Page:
Lengthy, Repetitive Deployments Risk Forces, Mullen Says
By Jim Garamone
American Forces Press Service
MARINE CORPS AIR STATION NEW RIVER, N.C., Apr. 1, 2008 The military has to reduce stress on the Army and Marine Corps or risk crossing “an invisible red line” that will place too much strain on the force, Navy Adm. Mike Mullen said during an interview here today.
The chairman of the Joint Chiefs of Staff spoke to reporters traveling with him after visits to Fort Bragg and Camp Lejeune. The Army post and Marine base have shipped thousands of servicemembers to operations in Iraq and Afghanistan.
Mullen said the mission must come first, but added that leaders have to be cognizant of the pace of operations and pressures placed on troops and their families.
Leaders are working to balance mission demands against the stressors of lengthy and repetitive deployments. “One of the reasons I made this trip to Fort Bragg and Camp Lejeune is to get a feel for that, and remembering that our No. 1 priority is accomplishing the mission,” the chairman said.
On the Army side, the chairman said he is convinced that the service has to get deployments down from 15 months to 12 “as fast as possible.”
The service also must increase “dwell time” -- the time soldiers spend at home following deployments, Mullen said. Currently, soldiers deploy for 15 months and have a dwell time of 12 months. The service must get that to 12 months deployed and 12 months home and ultimately to 12 months deployed, 24 months at home, he said. “We’ve been (deploying soldiers at an increased rate) since 2003, … and repetitive deployments are really taking a strain,” he said.
The Joints Chiefs of Staff continually assess all the information on the level of strain on the forces they can get their eyes on, Mullen said. The most well-known numbers are for recruiting and retention, but others also indicate strain on troops. “We’re all concerned about the increased number of suicides in the Army,” Mullen said.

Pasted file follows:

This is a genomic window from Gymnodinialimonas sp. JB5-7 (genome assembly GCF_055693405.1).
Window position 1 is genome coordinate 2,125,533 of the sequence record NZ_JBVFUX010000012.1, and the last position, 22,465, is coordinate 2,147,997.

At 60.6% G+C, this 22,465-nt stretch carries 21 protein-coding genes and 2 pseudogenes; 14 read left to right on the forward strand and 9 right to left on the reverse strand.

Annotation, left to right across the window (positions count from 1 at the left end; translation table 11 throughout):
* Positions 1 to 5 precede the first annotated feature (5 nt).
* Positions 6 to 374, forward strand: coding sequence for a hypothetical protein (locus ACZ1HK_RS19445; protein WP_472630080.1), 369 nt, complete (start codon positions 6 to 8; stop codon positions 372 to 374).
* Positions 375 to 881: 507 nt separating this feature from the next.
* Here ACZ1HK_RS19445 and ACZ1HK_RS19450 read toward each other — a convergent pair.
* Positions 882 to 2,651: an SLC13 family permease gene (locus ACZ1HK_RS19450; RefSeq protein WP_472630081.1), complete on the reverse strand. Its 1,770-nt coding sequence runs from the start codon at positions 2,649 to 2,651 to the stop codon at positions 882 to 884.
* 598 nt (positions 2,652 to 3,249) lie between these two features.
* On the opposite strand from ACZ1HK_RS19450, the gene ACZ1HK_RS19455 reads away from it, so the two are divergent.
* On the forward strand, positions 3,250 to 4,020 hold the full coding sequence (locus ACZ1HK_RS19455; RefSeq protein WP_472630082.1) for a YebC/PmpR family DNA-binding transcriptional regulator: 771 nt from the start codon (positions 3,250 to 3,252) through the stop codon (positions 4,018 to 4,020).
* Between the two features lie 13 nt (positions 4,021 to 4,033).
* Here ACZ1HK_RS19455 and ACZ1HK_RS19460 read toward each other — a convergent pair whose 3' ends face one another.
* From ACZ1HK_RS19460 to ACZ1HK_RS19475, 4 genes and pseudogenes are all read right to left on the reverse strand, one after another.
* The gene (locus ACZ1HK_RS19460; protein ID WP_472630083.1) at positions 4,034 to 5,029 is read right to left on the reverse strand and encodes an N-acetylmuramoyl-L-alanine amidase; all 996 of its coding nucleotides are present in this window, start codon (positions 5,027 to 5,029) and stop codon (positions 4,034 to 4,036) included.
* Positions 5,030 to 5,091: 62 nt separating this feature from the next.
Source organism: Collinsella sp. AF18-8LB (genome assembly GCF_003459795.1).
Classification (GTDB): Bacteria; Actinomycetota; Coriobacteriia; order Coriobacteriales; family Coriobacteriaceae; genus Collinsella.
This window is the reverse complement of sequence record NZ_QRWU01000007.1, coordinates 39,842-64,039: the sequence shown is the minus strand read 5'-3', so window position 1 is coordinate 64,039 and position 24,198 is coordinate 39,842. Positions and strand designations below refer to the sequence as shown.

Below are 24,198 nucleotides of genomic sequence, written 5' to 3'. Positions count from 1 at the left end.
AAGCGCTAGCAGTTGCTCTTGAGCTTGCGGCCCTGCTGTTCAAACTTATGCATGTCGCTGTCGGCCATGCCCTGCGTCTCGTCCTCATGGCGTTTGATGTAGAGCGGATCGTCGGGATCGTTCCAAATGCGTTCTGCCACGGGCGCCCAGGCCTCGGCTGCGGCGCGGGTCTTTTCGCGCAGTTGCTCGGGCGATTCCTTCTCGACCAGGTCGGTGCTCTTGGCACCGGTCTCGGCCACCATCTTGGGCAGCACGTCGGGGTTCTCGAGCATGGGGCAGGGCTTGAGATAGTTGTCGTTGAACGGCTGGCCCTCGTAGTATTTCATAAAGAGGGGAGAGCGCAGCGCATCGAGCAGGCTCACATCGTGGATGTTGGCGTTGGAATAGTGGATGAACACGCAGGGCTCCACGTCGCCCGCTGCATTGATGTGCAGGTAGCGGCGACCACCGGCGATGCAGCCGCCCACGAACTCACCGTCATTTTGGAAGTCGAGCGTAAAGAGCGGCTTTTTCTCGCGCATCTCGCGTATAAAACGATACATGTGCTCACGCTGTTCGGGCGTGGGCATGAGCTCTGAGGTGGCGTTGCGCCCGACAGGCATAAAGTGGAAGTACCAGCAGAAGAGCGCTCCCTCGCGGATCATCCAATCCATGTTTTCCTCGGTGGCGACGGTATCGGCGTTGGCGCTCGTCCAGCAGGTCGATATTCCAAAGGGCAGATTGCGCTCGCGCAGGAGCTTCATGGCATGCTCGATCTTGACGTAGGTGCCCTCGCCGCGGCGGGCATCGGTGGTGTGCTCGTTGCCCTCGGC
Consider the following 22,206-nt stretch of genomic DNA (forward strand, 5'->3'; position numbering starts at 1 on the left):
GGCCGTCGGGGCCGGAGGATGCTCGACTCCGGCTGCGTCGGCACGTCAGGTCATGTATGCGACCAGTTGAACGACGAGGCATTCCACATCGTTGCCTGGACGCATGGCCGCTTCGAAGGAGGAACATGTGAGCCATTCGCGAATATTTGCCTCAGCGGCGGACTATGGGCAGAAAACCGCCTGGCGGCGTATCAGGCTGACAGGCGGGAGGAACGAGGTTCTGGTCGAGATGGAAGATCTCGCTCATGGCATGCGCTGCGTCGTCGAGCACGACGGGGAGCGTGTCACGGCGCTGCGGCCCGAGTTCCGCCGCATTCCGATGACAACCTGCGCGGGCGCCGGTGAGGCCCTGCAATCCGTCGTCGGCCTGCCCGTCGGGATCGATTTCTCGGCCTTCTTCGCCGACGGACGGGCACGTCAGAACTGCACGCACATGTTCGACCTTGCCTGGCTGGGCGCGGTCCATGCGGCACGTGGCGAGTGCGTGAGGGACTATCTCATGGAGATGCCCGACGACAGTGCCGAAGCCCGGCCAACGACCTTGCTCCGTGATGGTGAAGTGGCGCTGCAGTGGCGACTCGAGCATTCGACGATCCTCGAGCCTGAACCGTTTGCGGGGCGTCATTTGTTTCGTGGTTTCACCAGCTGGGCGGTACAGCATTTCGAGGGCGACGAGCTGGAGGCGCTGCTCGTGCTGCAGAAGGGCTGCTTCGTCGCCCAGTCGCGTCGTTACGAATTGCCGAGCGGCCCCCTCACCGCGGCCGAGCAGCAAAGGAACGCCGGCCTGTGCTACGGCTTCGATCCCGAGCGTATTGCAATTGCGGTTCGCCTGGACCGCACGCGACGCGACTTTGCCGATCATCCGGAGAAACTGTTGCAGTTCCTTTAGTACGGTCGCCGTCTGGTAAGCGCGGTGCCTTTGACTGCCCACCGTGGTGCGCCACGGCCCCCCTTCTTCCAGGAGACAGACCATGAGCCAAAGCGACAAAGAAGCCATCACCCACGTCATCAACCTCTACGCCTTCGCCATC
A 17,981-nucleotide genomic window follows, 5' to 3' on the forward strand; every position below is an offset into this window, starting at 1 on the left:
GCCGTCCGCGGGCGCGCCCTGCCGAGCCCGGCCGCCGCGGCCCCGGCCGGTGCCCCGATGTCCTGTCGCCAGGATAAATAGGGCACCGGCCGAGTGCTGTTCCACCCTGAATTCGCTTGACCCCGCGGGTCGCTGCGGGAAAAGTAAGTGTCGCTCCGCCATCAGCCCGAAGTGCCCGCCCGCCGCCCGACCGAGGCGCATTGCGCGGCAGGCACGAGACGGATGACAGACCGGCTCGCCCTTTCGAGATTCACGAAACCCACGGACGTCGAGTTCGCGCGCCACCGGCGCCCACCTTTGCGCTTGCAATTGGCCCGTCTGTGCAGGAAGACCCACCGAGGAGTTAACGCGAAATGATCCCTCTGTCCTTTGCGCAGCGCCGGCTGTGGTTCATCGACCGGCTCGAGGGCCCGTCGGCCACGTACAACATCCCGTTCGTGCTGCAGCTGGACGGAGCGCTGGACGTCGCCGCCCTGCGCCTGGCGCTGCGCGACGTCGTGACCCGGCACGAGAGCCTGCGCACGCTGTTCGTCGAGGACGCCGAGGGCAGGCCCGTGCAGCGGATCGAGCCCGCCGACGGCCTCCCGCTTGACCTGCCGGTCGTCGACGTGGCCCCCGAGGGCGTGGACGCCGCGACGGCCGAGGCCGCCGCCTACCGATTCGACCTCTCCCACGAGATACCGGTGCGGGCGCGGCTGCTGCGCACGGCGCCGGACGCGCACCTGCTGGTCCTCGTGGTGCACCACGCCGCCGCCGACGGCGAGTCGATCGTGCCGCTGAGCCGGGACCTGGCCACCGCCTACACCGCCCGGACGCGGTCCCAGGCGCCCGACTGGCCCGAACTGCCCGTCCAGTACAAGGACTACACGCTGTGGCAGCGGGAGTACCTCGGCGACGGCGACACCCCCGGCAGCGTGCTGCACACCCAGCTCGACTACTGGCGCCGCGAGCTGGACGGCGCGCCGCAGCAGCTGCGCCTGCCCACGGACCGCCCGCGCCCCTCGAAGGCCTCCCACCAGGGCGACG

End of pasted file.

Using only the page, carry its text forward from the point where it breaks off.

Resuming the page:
However, recruiting is still good, the chairman said. “We’re struggling in a few areas with a few jobs, but we’re hitting our numbers,” he said.
Other numbers he is looking at include promotion rates. The Army is promoting captains to major at eight years on average rather than at nine or 10 years, as in the recent past. Part of this is that the service is growing and needs more majors. But part could be that people are punching out early, he said.
But all these are “lagging indicators” -- meaning they show a problem after it is serious enough to be visible statistically, Mullen said. “That gets to the discussion of this invisible red line that (Army Chief of Staff General George W. Casey Jr.) has talked about,” he said.
“Right now we’re doing okay,” he continued. “The force has been remarkably resilient; they are accomplishing the mission and executing at a very high level.”
But at some point, the pressures and stressors will be too much and servicemembers may elect to separate rather than stay in: that’s the red line, he said. “We don’t want to cross it, and we don’t know exactly where it is,” he said.
The chairman said that for the military to sustain the force for the long term, the services are going to have to move away from that red line. They are going to have to reduce the stress on the land forces, in particular. “I think we’re close to (the red line) now,” he said.